When I went shopping for Sigur Rós’s Heima DVD I thought £17 was a bit steep. Then I saw the limited edition version for £25 and bought it.

The deluxe multi-format edition seems to be becoming more common as well. Björk’s latest single, ‘Declare Independence’, is available as a deluxe edition, yours for only £19.99.

Formatted in the same extravagant packaging as the Volta double LP, this contains all conceivable formats of the single: double vinyl, CD and DVD.

Something else that is becoming more and more common is for people to automatically get the MP3 version for free when they order a physical version. For instance, Nonesuch has started doing this. You can choose between standard 128kbps MP3s or maximum quality 320kpbs at no extra cost.

It makes sense to me. Being able to have your entire music collection on a portable device is becoming an expectation these days. Since vinyl is a bit more tricky to get onto your iPod, it would be good to get the MP3s of music that you have already bought automatically for free. Hopefully more record companies will adopt this approach.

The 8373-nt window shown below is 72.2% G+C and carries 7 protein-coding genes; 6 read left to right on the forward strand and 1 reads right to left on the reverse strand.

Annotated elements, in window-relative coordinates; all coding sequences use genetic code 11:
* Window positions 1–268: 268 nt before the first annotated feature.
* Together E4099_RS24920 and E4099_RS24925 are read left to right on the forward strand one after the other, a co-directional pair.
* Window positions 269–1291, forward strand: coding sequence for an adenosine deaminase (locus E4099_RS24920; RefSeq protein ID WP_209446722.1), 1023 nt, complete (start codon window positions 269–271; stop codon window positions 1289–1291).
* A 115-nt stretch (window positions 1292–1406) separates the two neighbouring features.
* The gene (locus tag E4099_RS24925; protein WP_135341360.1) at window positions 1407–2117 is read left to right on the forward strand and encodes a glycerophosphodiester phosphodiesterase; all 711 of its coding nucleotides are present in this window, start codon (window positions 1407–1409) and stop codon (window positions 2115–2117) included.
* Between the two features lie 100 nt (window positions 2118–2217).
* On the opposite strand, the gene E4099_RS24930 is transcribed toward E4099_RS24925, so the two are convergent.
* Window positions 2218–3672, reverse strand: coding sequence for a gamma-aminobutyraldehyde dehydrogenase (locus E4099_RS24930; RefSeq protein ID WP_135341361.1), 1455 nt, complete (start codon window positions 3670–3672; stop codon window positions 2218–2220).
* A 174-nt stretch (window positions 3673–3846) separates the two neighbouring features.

A lot of people have wondered aloud if the fact that we can now get music for free from the internet is devaluing music. But it seems to me as though the internet is not only driving the price of music down — it’s also driving the price of CDs and records up.


  1. You really can’t beat the better quality of a CD, especially for a true audiophile. But the convenience of an MP3 really hits the spot. Buying a CD used to be an event whereas buying MP3s are about filling the void.

  2. I buy CDs when I think the music is deserving of high fidelity playback. That said, I ripped most of my CD library into MP3 files when I moved to LA and left the CDs in storage in Edinburgh. Although I’ve lost a lot in sound quality, it has opened up new avenues for discovering new music, e.g. via Last.Fm or MySpace, which feeds into buying more music from the bands I like.

    Incidentally, I’m loving the In Rainbows package too. And that’s how I see it: a package of music and images that all fit together into an … for want of a better word, “experience”.